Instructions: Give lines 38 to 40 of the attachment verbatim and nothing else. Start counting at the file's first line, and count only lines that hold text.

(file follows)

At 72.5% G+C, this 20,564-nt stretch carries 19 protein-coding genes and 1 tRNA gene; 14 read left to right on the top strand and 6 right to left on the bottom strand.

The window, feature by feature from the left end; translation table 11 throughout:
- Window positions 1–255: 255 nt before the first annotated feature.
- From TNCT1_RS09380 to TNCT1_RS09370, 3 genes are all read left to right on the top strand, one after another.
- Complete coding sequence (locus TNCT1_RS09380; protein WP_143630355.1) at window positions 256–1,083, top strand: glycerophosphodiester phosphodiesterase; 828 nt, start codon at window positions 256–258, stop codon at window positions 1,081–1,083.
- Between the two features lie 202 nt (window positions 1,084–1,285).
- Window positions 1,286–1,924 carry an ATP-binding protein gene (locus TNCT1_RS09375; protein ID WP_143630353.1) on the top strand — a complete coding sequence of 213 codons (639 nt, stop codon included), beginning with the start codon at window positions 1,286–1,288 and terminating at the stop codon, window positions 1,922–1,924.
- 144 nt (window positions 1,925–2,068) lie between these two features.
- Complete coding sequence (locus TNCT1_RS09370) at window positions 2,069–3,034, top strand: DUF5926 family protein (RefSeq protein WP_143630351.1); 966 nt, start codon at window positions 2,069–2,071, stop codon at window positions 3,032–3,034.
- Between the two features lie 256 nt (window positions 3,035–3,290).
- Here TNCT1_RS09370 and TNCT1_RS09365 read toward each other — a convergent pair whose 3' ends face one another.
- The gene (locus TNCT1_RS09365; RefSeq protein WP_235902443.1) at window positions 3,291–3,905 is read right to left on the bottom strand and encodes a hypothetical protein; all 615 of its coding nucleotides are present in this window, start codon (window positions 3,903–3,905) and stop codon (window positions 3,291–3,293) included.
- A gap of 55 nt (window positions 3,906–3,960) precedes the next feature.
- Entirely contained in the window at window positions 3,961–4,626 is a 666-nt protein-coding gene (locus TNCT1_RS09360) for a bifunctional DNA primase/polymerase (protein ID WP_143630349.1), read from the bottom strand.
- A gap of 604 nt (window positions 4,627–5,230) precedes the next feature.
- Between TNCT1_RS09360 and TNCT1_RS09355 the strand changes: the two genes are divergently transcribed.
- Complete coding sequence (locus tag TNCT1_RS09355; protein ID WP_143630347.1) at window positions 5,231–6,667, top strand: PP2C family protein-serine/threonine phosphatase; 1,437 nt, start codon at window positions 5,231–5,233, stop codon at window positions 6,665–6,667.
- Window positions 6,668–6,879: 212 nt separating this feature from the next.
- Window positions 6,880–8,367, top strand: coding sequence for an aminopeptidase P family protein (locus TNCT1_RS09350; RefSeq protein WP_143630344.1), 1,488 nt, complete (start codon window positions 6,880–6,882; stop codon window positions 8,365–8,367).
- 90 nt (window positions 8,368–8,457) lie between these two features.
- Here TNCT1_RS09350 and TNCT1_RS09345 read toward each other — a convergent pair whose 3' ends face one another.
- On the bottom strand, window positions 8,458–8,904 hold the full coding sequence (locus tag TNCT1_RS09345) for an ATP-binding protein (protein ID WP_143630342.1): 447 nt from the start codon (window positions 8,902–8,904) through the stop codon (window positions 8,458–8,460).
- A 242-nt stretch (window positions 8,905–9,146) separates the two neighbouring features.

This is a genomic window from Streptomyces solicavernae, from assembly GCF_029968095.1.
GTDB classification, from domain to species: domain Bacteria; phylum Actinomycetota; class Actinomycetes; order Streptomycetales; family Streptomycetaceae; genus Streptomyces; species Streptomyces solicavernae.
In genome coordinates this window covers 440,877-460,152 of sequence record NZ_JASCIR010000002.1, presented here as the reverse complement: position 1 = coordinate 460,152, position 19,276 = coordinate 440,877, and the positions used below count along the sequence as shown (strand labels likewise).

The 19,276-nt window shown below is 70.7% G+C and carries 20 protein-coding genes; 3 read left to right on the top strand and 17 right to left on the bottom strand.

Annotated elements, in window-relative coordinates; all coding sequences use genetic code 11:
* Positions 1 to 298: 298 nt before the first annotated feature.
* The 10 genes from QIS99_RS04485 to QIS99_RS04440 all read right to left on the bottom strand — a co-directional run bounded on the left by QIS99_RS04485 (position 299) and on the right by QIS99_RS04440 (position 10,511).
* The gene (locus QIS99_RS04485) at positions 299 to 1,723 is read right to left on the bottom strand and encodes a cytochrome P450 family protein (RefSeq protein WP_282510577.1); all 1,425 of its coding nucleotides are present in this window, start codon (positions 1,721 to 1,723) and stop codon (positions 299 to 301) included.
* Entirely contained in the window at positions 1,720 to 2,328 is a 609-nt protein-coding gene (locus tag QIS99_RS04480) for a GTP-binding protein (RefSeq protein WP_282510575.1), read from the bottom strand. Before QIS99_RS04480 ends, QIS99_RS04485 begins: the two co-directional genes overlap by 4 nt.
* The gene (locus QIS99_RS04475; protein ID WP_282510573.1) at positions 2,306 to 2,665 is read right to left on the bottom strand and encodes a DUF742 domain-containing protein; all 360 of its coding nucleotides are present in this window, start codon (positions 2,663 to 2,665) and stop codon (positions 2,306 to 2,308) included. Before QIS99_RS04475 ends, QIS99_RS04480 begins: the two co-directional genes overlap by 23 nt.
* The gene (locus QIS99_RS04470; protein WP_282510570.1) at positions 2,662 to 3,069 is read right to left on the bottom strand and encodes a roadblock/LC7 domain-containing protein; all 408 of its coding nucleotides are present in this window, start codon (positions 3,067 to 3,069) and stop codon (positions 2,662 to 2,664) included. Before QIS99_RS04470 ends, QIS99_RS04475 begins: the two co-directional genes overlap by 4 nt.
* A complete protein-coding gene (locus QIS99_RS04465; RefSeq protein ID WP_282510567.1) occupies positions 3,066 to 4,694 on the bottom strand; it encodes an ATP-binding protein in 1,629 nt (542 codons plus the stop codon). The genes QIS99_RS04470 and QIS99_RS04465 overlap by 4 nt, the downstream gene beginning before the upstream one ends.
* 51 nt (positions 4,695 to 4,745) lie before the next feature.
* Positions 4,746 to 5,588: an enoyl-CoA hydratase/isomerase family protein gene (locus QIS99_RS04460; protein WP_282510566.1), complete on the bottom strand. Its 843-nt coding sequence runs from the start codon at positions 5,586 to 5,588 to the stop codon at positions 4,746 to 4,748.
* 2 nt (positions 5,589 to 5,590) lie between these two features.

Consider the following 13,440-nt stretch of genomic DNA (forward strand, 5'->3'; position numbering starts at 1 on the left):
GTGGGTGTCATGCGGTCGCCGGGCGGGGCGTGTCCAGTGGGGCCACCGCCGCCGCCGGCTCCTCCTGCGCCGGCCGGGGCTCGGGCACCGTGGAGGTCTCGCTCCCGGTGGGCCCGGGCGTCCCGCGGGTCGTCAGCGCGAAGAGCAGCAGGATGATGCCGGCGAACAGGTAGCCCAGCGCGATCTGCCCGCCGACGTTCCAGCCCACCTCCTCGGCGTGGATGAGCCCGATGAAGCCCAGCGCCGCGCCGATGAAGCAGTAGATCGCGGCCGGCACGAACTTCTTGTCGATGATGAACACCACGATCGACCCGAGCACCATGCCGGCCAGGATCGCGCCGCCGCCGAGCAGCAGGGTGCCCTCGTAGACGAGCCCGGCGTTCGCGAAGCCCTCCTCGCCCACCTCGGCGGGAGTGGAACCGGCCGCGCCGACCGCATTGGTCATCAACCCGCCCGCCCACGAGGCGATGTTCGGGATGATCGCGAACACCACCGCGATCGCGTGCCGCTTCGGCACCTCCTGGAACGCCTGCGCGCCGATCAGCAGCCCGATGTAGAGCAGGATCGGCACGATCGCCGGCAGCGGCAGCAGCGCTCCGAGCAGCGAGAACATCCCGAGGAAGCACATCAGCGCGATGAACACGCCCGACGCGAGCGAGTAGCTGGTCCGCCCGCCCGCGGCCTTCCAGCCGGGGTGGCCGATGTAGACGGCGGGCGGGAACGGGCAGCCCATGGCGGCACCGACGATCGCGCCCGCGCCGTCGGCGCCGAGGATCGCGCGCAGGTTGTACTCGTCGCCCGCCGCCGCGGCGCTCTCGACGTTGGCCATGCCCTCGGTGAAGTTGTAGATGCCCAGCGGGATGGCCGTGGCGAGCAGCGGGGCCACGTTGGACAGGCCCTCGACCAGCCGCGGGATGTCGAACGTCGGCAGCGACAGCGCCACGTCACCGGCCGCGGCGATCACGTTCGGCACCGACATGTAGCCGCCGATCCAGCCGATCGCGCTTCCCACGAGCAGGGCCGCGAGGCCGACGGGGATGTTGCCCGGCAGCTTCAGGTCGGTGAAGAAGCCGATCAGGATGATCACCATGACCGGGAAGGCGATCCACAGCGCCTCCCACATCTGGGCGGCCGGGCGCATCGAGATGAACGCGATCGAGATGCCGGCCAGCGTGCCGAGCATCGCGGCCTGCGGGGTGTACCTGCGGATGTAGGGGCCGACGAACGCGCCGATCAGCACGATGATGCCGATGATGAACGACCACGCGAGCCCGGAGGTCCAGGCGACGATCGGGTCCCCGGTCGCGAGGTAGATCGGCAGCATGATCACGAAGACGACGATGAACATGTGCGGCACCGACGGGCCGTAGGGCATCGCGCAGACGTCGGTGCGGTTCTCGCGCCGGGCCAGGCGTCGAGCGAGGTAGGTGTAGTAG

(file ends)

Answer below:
* 2 nt (positions 5,589 to 5,590) lie between these two features.

Consider the following 13,440-nt stretch of genomic DNA (forward strand, 5'->3'; position numbering starts at 1 on the left):
GTGGGTGTCATGCGGTCGCCGGGCGGGGCGTGTCCAGTGGGGCCACCGCCGCCGCCGGCTCCTCCTGCGCCGGCCGGGGCTCGGGCACCGTGGAGGTCTCGCTCCCGGTGGGCCCGGGCGTCCCGCGGGTCGTCAGCGCGAAGAGCAGCAGGATGATGCCGGCGAACAGGTAGCCCAGCGCGATCTGCCCGCCGACGTTCCAGCCCACCTCCTCGGCGTGGATGAGCCCGATGAAGCCCAGCGCCGCGCCGATGAAGCAGTAGATCGCGGCCGGCACGAACTTCTTGTCGATGATGAACACCACGATCGACCCGAGCACCATGCCGGCCAGGATCGCGCCGCCGCCGAGCAGCAGGGTGCCCTCGTAGACGAGCCCGGCGTTCGCGAAGCCCTCCTCGCCCACCTCGGCGGGAGTGGAACCGGCCGCGCCGACCGCATTGGTCATCAACCCGCCCGCCCACGAGGCGATGTTCGGGATGATCGCGAACACCACCGCGATCGCGTGCCGCTTCGGCACCTCCTGGAACGCCTGCGCGCCGATCAGCAGCCCGATGTAGAGCAGGATCGGCACGATCGCCGGCAGCGGCAGCAGCGCTCCGAGCAGCGAGAACATCCCGAGGAAGCACATCAGCGCGATGAACACGCCCGACGCGAGCGAGTAGCTGGTCCGCCCGCCCGCGGCCTTCCAGCCGGGGTGGCCGATGTAGACGGCGGGCGGGAACGGGCAGCCCATGGCGGCACCGACGATCGCGCCCGCGCCGTCGGCGCCGAGGATCGCGCGCAGGTTGTACTCGTCGCCCGCCGCCGCGGCGCTCTCGACGTTGGCCATGCCCTCGGTGAAGTTGTAGATGCCCAGCGGGATGGCCGTGGCGAGCAGCGGGGCCACGTTGGACAGGCCCTCGACCAGCCGCGGGATGTCGAACGTCGGCAGCGACAGCGCCACGTCACCGGCCGCGGCGATCACGTTCGGCACCGACATGTAGCCGCCGATCCAGCCGATCGCGCTTCCCACGAGCAGGGCCGCGAGGCCGACGGGGATGTTGCCCGGCAGCTTCAGGTCGGTGAAGAAGCCGATCAGGATGATCACCATGACCGGGAAGGCGATCCACAGCGCCTCCCACATCTGGGCGGCCGGGCGCATCGAGATGAACGCGATCGAGATGCCGGCCAGCGTGCCGAGCATCGCGGCCTGCGGGGTGTACCTGCGGATGTAGGGGCCGACGAACGCGCCGATCAGCACGATGATGCCGATGATGAACGACCACGCGAGCCCGGAGGTCCAGGCGACGATCGGGTCCCCGGTCGCGAGGTAGATCGGCAGCATGATCACGAAGACGACGATGAACATGTGCGGCACCGACGGGCCGTAGGGCATCGCGCAGACGTCGGTGCGGTTCTCGCGCCGGGCCAGGCGTCGAGCGAGGTAGGTGTAGTAG